Federal Reserve Board
Division of Research and Statistics
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Washington, DC 20551
Institutional Affiliation: Federal Reserve Board
Information about this author at RePEc
NBER Working Papers and Publications
|May 2005||Real-Time Price Discovery in Stock, Bond and Foreign Exchange Markets|
with , , : w11312
We characterize the response of U.S., German and British stock, bond and foreign exchange markets to real-time U.S. macroeconomic news. Our analysis is based on a unique data set of high-frequency futures returns for each of the markets. We find that news surprises produce conditional mean jumps; hence high-frequency stock, bond and exchange rate dynamics are linked to fundamentals. The details of the linkages are particularly intriguing as regards equity markets. We show that equity markets react differently to the same news depending on the state of the U.S. economy, with bad news having a positive impact during expansions and the traditionally-expected negative impact during recessions. We rationalize this by temporal variation in the competing "cash flow" and "discount rate" effects fo...
Published: Andersen, Torben, Tim Bollerslev, Francis Diebold, and Clara Vega. "Real-Time Price Discovery in Stock, Bond and Foreign Exchange Markets." Journal of International Economics 73 (2007): 251-277.
|May 2002||Micro Effects of Macro Announcements: Real-Time Price Discovery in Foreign Exchange|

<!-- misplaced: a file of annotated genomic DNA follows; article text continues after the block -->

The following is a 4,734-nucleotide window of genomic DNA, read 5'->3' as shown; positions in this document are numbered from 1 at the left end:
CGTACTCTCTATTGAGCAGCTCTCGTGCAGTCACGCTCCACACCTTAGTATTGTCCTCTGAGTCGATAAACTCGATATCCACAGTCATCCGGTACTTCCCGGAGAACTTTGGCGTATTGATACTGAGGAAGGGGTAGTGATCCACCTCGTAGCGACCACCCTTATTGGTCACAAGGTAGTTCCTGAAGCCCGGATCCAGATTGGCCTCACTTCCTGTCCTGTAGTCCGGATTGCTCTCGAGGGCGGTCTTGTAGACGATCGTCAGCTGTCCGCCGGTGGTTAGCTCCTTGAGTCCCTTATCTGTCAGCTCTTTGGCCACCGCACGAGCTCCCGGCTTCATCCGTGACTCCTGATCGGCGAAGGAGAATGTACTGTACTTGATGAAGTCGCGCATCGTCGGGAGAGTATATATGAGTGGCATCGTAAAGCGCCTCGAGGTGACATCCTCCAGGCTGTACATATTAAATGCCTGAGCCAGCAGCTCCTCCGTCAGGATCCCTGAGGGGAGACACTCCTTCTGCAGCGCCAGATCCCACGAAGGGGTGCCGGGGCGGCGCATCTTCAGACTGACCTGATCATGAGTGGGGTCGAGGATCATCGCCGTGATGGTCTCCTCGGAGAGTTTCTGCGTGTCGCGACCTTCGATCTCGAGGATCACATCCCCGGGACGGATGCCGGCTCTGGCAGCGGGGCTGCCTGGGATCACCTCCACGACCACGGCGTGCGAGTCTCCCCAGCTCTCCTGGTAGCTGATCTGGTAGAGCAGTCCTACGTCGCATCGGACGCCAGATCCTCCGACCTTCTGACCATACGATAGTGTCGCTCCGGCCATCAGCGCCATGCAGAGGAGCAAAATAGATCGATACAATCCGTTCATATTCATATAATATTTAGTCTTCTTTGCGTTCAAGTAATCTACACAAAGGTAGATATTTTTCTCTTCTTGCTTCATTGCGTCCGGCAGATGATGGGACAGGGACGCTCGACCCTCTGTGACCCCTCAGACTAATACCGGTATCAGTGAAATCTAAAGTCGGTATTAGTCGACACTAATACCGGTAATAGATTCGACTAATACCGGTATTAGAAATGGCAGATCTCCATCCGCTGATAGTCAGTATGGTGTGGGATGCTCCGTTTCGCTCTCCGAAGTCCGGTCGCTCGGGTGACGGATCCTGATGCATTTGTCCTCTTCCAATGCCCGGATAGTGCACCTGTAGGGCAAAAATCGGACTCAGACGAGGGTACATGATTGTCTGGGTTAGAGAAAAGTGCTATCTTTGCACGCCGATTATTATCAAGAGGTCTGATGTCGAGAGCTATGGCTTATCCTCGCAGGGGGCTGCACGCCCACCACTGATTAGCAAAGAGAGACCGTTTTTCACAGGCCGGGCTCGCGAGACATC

with , , : w8959
Using a new dataset consisting of six years of real-time exchange rate quotations, macroeconomic expectations, and macroeconomic realizations (announcements), we characterize the conditional means of U.S. dollar spot exchange rates versus German Mark, British Pound, Japanese Yen, Swiss Franc, and the Euro. In particular, we find that announcement surprises (that is, divergences between expectations and realizations, or 'news') produce conditional mean jumps; hence high-frequency exchange rate dynamics are linked to fundamentals. The details of the linkage are intriguing and include announcement timing and sign effects. The sign effect refers to the fact that the market reacts to news in an asymmetric fashion: bad news has greater impact than good news, which we relate to recent theoretical...
Published: Andersen, Torben G., Tim Bollerslev, Francis X. Diebold and Clara Vega. "Micro Effects Of Macro Announcements: Real-Time Price Discovery In Foreign Exchange," American Economic Review, 2003, v93(1,Mar), 38-62. citation courtesy of